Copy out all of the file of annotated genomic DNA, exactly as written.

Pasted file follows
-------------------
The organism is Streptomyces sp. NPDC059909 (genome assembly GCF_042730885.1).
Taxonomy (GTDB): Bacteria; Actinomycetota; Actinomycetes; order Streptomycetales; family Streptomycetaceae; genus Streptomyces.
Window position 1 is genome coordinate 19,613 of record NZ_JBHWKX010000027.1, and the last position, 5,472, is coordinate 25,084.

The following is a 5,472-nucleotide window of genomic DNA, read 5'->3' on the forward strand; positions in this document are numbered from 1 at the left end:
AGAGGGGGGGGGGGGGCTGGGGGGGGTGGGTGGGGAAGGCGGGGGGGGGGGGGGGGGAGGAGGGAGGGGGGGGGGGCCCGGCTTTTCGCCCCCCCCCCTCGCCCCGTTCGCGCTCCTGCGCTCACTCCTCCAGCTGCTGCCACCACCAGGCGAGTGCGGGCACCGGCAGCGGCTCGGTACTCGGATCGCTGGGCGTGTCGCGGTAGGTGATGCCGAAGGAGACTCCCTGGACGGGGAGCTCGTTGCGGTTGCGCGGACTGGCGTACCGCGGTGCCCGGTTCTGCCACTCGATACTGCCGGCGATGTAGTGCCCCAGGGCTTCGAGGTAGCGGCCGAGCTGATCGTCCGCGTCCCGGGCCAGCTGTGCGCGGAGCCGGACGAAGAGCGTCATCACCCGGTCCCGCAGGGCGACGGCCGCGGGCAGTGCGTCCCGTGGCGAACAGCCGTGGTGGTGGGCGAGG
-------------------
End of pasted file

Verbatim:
The organism is Streptomyces sp. NPDC059909 (genome assembly GCF_042730885.1).
Taxonomy (GTDB): Bacteria; Actinomycetota; Actinomycetes; order Streptomycetales; family Streptomycetaceae; genus Streptomyces.
Window position 1 is genome coordinate 19,613 of record NZ_JBHWKX010000027.1, and the last position, 5,472, is coordinate 25,084.

The following is a 5,472-nucleotide window of genomic DNA, read 5'->3' on the forward strand; positions in this document are numbered from 1 at the left end:
AGAGGGGGGGGGGGGGCTGGGGGGGGTGGGTGGGGAAGGCGGGGGGGGGGGGGGGGGAGGAGGGAGGGGGGGGGGGCCCGGCTTTTCGCCCCCCCCCCTCGCCCCGTTCGCGCTCCTGCGCTCACTCCTCCAGCTGCTGCCACCACCAGGCGAGTGCGGGCACCGGCAGCGGCTCGGTACTCGGATCGCTGGGCGTGTCGCGGTAGGTGATGCCGAAGGAGACTCCCTGGACGGGGAGCTCGTTGCGGTTGCGCGGACTGGCGTACCGCGGTGCCCGGTTCTGCCACTCGATACTGCCGGCGATGTAGTGCCCCAGGGCTTCGAGGTAGCGGCCGAGCTGATCGTCCGCGTCCCGGGCCAGCTGTGCGCGGAGCCGGACGAAGAGCGTCATCACCCGGTCCCGCAGGGCGACGGCCGCGGGCAGTGCGTCCCGTGGCGAACAGCCGTGGTGGTGGGCGAGG